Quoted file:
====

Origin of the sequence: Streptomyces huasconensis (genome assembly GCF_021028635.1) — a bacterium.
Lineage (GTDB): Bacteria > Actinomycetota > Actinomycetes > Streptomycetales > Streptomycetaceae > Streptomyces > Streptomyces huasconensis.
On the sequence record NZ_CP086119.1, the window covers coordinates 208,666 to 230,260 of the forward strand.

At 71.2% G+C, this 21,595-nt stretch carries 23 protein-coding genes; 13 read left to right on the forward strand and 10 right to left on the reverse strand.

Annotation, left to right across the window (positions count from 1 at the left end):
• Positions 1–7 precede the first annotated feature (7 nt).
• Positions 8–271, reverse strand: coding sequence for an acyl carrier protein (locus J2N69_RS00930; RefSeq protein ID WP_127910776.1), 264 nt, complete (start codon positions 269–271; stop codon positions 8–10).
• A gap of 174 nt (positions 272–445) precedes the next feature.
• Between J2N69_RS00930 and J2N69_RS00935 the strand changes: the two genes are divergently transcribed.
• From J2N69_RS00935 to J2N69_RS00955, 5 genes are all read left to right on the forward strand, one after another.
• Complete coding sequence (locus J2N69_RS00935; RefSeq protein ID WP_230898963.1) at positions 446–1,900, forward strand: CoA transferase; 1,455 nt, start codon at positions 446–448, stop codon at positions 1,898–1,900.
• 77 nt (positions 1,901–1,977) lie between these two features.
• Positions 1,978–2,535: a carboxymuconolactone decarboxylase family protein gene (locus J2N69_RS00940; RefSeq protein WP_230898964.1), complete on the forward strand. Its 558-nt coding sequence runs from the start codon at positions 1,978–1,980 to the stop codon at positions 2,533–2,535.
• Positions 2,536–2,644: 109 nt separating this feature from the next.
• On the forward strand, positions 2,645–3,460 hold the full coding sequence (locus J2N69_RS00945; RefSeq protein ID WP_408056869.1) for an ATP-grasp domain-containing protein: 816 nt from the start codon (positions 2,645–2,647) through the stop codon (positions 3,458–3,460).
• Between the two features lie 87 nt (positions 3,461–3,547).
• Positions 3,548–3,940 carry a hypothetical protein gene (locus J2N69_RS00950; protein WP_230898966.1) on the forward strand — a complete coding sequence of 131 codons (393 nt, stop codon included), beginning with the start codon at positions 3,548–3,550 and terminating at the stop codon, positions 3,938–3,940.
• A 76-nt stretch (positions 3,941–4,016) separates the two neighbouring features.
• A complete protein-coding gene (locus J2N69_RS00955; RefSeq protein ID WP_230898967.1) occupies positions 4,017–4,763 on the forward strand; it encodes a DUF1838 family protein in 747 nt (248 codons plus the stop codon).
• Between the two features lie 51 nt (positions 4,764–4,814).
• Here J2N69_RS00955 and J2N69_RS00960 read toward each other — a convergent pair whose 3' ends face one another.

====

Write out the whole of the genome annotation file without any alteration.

Origin of the sequence: Streptomyces huasconensis (genome assembly GCF_021028635.1) — a bacterium.
Lineage (GTDB): Bacteria > Actinomycetota > Actinomycetes > Streptomycetales > Streptomycetaceae > Streptomyces > Streptomyces huasconensis.
On the sequence record NZ_CP086119.1, the window covers coordinates 208,666 to 230,260 of the forward strand.

At 71.2% G+C, this 21,595-nt stretch carries 23 protein-coding genes; 13 read left to right on the forward strand and 10 right to left on the reverse strand.

Annotation, left to right across the window (positions count from 1 at the left end):
• Positions 1–7 precede the first annotated feature (7 nt).
• Positions 8–271, reverse strand: coding sequence for an acyl carrier protein (locus J2N69_RS00930; RefSeq protein ID WP_127910776.1), 264 nt, complete (start codon positions 269–271; stop codon positions 8–10).
• A gap of 174 nt (positions 272–445) precedes the next feature.
• Between J2N69_RS00930 and J2N69_RS00935 the strand changes: the two genes are divergently transcribed.
• From J2N69_RS00935 to J2N69_RS00955, 5 genes are all read left to right on the forward strand, one after another.
• Complete coding sequence (locus J2N69_RS00935; RefSeq protein ID WP_230898963.1) at positions 446–1,900, forward strand: CoA transferase; 1,455 nt, start codon at positions 446–448, stop codon at positions 1,898–1,900.
• 77 nt (positions 1,901–1,977) lie between these two features.
• Positions 1,978–2,535: a carboxymuconolactone decarboxylase family protein gene (locus J2N69_RS00940; RefSeq protein WP_230898964.1), complete on the forward strand. Its 558-nt coding sequence runs from the start codon at positions 1,978–1,980 to the stop codon at positions 2,533–2,535.
• Positions 2,536–2,644: 109 nt separating this feature from the next.
• On the forward strand, positions 2,645–3,460 hold the full coding sequence (locus J2N69_RS00945; RefSeq protein ID WP_408056869.1) for an ATP-grasp domain-containing protein: 816 nt from the start codon (positions 2,645–2,647) through the stop codon (positions 3,458–3,460).
• Between the two features lie 87 nt (positions 3,461–3,547).
• Positions 3,548–3,940 carry a hypothetical protein gene (locus J2N69_RS00950; protein WP_230898966.1) on the forward strand — a complete coding sequence of 131 codons (393 nt, stop codon included), beginning with the start codon at positions 3,548–3,550 and terminating at the stop codon, positions 3,938–3,940.
• A 76-nt stretch (positions 3,941–4,016) separates the two neighbouring features.
• A complete protein-coding gene (locus J2N69_RS00955; RefSeq protein ID WP_230898967.1) occupies positions 4,017–4,763 on the forward strand; it encodes a DUF1838 family protein in 747 nt (248 codons plus the stop codon).
• Between the two features lie 51 nt (positions 4,764–4,814).
• Here J2N69_RS00955 and J2N69_RS00960 read toward each other — a convergent pair whose 3' ends face one another.